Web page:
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Meet Me in the Middle (East)

Wednesday, November 16, 2005

Pictures from The Citadel

The Roman ruins sit at the top of one of the major jebels (meaning mountain in Arabic, although they are more like hills). Amman was originally comprised of seven jebels but has expanded rapidly in the last few years well beyond those initial neighborhoods. For example, where I live is not in any of the jebels, although it is relatively near the University of Jordan for anyone who is looking at a map of Amman.

The ruins date back to the Roman and Byzantine eras and the building remains at the northern and eastern ends of the site may even be from the Bronze Age (for you history buffs).

Behind the archeological museum there are extensive remains of buildings and a huge water storage pit, all built of stone and with sweeping views of the other neighborhoods of Amman (including the flag, which is apparently on the world's tallest flagpole and is one of the largest flags in existence. It is darn big I will give it that!)

The museum itself was interesting (and coming from me that means a lot because I don't do museums well). Although it is new and lacking in descriptions, it has some amazing items, including some of the Dead Sea Scrolls and the oldest statues of human figures ever discovered. Unfortunately the information is minimal, espeically in English, usually reading "statue of a man's head" and the date. Luckily for me, Justin is well-versed enough to provide historical context for the scrolls and their importance, and Josh's professor was the man who discovered the oldest human statues. Josh traveled in Jordan with him earlier this year and gave us the abbreviated version of what he knew. Sorry, no pictures from inside the museum, but I did see some sarcophagi made of clay, amazing pottery, and babies buried in clay pots. It was as strange to see as it sounds.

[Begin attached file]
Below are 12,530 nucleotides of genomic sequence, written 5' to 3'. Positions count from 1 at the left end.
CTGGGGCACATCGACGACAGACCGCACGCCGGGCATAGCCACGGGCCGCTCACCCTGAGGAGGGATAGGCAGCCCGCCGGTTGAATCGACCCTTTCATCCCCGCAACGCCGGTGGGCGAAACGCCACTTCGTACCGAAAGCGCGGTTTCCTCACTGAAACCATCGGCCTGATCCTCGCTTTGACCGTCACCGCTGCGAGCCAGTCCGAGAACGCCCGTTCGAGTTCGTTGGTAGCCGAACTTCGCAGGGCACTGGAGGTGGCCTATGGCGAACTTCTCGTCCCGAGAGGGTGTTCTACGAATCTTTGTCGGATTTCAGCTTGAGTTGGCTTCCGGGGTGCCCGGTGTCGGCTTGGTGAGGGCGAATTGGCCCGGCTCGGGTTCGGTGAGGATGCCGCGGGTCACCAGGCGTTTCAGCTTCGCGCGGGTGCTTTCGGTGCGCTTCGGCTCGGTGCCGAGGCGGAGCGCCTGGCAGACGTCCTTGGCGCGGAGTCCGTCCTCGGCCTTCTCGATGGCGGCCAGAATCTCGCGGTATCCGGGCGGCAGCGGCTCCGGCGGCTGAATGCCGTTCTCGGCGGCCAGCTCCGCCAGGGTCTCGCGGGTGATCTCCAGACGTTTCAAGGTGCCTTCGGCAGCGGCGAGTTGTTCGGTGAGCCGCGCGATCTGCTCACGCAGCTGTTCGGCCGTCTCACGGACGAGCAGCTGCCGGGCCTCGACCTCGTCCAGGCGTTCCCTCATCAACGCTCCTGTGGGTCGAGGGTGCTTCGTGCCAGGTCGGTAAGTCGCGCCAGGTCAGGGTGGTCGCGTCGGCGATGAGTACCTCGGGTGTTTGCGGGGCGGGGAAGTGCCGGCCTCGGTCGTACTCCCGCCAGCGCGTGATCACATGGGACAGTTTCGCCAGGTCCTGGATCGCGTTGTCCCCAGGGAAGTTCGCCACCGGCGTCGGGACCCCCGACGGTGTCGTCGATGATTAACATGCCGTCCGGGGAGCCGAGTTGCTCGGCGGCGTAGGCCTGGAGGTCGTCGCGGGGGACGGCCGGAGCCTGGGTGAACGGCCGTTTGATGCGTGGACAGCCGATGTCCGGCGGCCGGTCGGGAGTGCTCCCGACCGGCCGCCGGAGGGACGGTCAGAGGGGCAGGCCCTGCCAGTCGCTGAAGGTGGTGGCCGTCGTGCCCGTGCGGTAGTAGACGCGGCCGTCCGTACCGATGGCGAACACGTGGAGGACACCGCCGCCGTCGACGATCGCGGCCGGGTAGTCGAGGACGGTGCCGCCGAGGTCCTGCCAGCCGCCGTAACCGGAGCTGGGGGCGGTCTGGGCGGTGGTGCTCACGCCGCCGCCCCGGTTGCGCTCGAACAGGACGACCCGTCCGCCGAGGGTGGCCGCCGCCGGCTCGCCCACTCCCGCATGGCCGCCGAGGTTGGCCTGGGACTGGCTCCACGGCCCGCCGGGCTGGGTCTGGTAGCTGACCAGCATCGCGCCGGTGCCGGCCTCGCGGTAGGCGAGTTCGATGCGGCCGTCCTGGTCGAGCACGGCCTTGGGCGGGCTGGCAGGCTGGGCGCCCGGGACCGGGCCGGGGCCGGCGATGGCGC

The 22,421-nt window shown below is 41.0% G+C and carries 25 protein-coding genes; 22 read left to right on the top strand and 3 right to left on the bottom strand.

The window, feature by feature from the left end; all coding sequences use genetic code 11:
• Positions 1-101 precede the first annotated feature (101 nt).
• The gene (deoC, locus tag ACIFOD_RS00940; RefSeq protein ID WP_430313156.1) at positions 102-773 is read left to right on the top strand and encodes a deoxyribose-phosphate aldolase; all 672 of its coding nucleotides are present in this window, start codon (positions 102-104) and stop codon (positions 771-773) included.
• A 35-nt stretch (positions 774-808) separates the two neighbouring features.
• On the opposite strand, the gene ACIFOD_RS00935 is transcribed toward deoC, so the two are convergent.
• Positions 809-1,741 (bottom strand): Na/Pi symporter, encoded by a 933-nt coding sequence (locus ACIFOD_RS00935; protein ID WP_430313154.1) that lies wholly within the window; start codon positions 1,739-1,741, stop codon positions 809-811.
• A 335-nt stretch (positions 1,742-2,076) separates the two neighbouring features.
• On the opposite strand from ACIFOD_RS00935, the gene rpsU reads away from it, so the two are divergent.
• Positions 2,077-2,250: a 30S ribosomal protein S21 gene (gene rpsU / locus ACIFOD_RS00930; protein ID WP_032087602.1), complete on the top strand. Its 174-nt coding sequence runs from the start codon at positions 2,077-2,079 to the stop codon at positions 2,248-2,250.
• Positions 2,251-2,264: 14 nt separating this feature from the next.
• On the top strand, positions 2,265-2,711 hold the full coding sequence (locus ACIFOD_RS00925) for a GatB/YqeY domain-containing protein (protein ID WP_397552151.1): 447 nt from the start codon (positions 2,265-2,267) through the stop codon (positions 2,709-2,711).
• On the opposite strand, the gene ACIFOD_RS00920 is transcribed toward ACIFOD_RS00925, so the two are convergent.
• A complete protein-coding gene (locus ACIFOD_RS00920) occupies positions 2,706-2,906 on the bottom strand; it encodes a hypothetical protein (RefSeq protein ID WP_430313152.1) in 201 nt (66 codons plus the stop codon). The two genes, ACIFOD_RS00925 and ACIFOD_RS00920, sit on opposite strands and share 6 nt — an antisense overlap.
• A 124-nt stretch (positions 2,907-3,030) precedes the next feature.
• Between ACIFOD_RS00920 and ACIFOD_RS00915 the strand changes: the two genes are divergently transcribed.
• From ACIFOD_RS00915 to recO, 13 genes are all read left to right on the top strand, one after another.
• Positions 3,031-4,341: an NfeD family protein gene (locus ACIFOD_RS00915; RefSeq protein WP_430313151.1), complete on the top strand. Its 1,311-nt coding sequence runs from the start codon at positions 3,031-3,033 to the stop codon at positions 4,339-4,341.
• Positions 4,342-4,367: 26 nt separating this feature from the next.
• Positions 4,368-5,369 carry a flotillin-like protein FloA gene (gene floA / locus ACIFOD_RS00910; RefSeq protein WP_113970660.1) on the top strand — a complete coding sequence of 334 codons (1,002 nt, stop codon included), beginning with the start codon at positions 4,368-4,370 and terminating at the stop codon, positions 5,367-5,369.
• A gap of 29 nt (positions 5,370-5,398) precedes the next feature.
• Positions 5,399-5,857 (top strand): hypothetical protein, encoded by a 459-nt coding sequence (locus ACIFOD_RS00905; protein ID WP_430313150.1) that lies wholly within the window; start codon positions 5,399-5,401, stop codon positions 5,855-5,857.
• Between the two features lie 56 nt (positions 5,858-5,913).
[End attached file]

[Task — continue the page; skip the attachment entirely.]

Monday, November 14, 2005

Bombs and Birthdays

Just a few thoughts on the last few days...

The bombings last week that ripped through three of the major hotels in downtown Amman were a shock to locals and foreigners alike and the city is still reeling from the attack.

The hotels here are not just hotels but also house some of the most popular restaurants, bars, clubs and reception halls in the city. Locals, tourists, resident foreigners and students all frequent these areas and everything from press conferences and international forums to happy hours and salsa lessons are held there.